How to Treat Dropsy in Bettas?
The ability to cure betta dropsy depends on how early treatment is started. Left untreated, dropsy can kill your fish within 15-20 days.
The Big Three
Previously, I mentioned three main symptoms that are strong indicators of dropsy:
- Pinecone scales
- Distended stomach
- Curved spine
If your betta is exhibiting any of these three symptoms, treatment should not be given as it’s too late. It would be more humane to euthanize your fish. At this stage, there’s seldom any hope of recovery.
With dropsy, there’s often simultaneous organ failure, which begins with the kidneys and then spreads to other organs.
How Long Does It Take for a Betta to Recover from Dropsy?
The normal treatment period for dropsy is ten days. When using medication, follow the directions as given by the manufacturer. Cutting the treatment period short can result in bacteria returning.
How to Prevent Dropsy in Betta Fish
The old saying that an ounce of prevention is worth a pound of cure applies to betta dropsy. Preventing dropsy involves providing your betta with proper care, which involves minimizing stress for your betta:
Don’t be fooled by how many pet stores keep bettas in small bowls. You should keep your betta in a 5-gallon tank with good filtration and a water temperature of 78 degrees Fahrenheit.
It’s important to keep up with your aquarium maintenance. Aquarium maintenance includes:
- Weekly water changes where you replace 25% of the water.
- Cleaning the
gravelwith a gravelvacuum to remove organic waste.
- Cleaning the
filterby scrubbing it and replacing the filtermedium as needed.
- Keeping track of ammonia and nitrite levels by regularly testing the aquarium water with an aquarium water test kit.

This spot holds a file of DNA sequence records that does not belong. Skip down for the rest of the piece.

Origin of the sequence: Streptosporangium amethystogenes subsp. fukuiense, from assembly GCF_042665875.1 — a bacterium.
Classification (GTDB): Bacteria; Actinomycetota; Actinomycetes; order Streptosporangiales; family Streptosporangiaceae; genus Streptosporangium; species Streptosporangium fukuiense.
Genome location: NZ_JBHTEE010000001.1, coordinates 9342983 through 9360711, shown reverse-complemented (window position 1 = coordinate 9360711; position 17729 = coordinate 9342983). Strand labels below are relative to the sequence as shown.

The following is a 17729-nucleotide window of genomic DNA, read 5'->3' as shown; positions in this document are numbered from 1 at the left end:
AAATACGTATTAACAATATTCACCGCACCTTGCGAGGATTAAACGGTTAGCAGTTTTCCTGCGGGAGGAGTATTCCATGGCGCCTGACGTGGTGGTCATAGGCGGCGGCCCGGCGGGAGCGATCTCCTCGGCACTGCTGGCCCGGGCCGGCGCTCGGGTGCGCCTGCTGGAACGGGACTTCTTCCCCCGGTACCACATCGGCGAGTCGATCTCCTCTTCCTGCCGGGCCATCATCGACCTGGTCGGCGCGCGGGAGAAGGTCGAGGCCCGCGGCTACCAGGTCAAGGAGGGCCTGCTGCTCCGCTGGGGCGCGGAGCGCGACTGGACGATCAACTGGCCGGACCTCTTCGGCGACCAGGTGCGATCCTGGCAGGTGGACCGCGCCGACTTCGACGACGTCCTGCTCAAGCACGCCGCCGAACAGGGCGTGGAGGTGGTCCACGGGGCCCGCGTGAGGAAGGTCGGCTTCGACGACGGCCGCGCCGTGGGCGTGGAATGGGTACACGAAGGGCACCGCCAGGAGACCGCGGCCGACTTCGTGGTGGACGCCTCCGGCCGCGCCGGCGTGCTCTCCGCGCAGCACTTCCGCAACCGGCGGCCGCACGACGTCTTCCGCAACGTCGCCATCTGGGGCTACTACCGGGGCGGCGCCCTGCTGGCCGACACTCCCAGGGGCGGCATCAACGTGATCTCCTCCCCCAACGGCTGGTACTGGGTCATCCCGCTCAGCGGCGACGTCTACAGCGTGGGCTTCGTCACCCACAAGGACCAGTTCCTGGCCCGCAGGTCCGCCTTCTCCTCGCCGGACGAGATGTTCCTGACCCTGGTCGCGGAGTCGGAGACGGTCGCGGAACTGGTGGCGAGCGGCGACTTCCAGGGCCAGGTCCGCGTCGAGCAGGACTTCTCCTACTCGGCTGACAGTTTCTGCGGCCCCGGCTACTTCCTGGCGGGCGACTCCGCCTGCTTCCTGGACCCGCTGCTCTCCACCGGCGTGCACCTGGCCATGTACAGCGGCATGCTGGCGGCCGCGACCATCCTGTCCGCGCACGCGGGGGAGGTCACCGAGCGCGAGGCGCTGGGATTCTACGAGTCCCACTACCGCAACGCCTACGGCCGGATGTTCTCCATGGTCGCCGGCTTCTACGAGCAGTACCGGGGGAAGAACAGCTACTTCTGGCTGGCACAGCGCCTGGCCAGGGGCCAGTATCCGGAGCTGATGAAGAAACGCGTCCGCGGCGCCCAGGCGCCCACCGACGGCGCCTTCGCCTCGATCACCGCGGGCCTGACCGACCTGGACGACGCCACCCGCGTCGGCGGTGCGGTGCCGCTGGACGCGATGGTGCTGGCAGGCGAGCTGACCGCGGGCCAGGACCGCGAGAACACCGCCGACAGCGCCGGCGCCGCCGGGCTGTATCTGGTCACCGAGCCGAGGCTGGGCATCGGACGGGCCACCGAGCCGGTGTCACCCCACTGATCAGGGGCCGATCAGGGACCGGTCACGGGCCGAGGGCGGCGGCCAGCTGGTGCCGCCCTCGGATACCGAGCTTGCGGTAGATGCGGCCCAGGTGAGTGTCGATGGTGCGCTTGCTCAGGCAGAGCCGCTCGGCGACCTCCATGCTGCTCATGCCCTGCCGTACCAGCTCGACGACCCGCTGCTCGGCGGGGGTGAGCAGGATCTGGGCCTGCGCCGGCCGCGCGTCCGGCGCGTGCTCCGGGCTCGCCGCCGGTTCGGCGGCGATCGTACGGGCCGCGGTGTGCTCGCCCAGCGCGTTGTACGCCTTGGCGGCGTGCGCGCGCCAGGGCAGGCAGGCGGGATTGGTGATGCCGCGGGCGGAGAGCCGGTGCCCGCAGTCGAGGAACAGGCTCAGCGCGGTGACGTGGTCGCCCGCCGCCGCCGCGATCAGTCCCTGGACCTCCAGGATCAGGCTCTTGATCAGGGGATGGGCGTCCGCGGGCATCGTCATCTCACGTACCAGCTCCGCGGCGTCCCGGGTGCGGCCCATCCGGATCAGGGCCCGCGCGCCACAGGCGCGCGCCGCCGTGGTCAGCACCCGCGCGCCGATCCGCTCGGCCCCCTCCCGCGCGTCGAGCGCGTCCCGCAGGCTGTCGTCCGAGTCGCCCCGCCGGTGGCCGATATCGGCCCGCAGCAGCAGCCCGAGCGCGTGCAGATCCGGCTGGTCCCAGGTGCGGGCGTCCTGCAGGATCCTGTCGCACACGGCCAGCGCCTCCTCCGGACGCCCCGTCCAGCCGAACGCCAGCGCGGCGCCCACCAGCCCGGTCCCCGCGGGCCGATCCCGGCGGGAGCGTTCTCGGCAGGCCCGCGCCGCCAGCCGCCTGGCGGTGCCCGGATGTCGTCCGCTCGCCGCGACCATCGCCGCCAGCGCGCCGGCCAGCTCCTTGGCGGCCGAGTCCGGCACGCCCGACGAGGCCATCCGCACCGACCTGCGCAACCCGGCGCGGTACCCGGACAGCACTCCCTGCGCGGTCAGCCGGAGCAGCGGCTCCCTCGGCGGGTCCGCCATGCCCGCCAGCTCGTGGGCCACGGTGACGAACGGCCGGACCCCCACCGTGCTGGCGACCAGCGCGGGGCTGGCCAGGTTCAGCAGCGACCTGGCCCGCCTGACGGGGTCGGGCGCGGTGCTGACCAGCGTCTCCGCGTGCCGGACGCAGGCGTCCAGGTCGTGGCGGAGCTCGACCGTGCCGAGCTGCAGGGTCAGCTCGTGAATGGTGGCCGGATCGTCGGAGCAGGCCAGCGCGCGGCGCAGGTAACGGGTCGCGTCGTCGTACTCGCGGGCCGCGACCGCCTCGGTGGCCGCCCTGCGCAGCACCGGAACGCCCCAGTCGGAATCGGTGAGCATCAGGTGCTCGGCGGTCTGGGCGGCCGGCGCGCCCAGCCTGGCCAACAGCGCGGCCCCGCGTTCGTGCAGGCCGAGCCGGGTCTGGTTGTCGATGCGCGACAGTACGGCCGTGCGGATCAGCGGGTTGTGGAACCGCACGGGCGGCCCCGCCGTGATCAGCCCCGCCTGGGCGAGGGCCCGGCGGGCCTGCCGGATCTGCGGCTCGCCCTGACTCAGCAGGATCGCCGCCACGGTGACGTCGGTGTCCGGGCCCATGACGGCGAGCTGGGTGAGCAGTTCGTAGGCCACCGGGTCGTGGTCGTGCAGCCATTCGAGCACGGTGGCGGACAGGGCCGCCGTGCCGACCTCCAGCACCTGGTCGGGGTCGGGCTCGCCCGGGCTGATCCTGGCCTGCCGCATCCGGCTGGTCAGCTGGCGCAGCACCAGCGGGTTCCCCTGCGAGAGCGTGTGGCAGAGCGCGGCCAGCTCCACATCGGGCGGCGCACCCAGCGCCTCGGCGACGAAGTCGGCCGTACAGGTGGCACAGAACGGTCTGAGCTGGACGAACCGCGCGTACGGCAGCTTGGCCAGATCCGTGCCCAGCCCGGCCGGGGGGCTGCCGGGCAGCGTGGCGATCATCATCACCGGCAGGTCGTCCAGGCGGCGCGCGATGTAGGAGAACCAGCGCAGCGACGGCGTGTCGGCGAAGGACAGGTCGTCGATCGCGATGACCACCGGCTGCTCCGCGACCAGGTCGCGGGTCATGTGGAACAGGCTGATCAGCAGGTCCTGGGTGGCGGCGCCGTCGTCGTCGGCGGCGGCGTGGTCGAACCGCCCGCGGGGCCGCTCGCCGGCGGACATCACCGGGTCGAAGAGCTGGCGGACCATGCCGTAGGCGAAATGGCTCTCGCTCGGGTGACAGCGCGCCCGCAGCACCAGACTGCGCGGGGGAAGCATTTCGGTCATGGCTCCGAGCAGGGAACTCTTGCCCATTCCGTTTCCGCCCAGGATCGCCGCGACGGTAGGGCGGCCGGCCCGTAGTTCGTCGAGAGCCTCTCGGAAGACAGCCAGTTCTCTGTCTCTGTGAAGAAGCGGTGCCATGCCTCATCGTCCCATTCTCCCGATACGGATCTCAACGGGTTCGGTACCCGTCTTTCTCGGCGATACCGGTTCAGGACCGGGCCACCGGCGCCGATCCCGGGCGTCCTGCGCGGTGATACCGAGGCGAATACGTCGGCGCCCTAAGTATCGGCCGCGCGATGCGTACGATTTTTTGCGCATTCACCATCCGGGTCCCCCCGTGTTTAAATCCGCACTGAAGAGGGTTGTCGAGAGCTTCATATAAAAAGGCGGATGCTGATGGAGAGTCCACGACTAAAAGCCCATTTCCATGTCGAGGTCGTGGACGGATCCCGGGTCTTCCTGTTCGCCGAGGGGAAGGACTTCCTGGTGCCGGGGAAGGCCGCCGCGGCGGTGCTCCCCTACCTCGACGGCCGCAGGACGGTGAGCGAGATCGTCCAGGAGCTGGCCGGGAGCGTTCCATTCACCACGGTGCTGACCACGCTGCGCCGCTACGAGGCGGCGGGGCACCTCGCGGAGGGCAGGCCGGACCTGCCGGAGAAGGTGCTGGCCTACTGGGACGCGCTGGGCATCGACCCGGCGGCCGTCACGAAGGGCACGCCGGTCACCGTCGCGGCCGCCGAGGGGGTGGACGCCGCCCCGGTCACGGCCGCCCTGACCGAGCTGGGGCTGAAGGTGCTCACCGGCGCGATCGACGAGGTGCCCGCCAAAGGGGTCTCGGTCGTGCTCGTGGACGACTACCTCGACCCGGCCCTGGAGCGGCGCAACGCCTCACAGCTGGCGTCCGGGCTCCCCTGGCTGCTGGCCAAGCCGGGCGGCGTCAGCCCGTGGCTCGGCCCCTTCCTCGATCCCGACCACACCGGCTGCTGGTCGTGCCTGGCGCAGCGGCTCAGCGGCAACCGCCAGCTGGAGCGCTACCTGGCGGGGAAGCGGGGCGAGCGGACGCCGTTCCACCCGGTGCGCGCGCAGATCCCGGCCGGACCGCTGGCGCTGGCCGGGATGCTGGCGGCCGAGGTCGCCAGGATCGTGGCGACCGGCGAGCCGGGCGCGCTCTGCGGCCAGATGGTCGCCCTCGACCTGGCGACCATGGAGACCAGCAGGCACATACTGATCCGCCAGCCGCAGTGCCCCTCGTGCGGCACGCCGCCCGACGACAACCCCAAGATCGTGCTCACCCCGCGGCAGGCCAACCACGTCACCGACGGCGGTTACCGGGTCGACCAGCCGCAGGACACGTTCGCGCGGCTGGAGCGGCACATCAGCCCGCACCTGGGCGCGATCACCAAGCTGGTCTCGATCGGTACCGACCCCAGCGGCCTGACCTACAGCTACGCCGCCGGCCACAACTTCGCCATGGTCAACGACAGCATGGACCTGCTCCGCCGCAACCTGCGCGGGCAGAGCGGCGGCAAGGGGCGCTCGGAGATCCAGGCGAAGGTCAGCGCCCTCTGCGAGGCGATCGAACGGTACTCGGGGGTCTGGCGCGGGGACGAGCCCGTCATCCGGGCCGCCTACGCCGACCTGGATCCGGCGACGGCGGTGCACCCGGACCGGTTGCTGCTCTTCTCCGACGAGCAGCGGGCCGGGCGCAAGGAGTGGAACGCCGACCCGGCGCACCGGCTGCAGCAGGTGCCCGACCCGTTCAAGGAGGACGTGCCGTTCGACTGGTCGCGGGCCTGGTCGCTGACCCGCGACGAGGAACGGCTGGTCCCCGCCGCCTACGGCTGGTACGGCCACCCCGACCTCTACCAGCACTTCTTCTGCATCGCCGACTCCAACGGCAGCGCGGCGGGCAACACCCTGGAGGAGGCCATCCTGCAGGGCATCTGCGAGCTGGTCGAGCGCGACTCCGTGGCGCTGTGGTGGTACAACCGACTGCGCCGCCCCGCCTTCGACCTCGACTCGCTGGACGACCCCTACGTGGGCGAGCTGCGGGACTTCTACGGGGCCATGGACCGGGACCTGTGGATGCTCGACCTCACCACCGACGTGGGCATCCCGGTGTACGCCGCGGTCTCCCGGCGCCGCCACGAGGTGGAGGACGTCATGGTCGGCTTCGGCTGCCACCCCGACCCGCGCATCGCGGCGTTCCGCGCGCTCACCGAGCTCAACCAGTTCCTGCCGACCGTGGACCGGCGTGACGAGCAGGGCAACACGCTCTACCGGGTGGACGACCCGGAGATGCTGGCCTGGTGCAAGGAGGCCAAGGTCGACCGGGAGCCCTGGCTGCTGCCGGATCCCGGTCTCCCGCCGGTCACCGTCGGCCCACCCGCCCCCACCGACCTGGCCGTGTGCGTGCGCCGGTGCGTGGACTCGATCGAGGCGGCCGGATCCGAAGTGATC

Don’t Overstock Your Tank
The more fish you keep in a tank, the more the biological load will be. The term biological load refers to the organic waste created by the fish and can include their excrement and uneaten food. The increase in biological load increases the chance of bacterial or fungal infections. Further, overcrowding can lead to increased stress levels in your betta.
Feed a Nutritious Diet and Don’t Overfeed
Maintain your betta’s health by offering it a diverse diet. Bettas are omnivorous, so feed them plant- and animal-based foods. Feed your betta high-quality flakes and pellets supplemented with frozen daphnia and bloodworms.
Avoid overfeeding by feeding your betta only twice a day. Their stomach size is only as large as the size of their eyes, so only small amounts of food need to be given. Feeding them this way will help keep down the biological load.
$52.97 ($0.74 / Count)
Is Dropsy Contagious to Other Fish?
Dropsy is not contagious to other fish. Dropsy is not a disease but rather a symptom of a problem with how your betta is being maintained. For this reason, other fish can get dropsy if exposed to the same deficiencies in care.
For more information about caring for your betta, check out the following:
Don’t Skimp on Your Betta
We hope that you enjoyed this article. Don’t be fooled by what you see in many pet shops. Small bowls and a lack of filtration are not ways to keep bettas. By providing the proper care for your betta, your betta will stay healthy and you won’t have to deal with dropsy in its lifetime. We invite you to post your questions and comments below.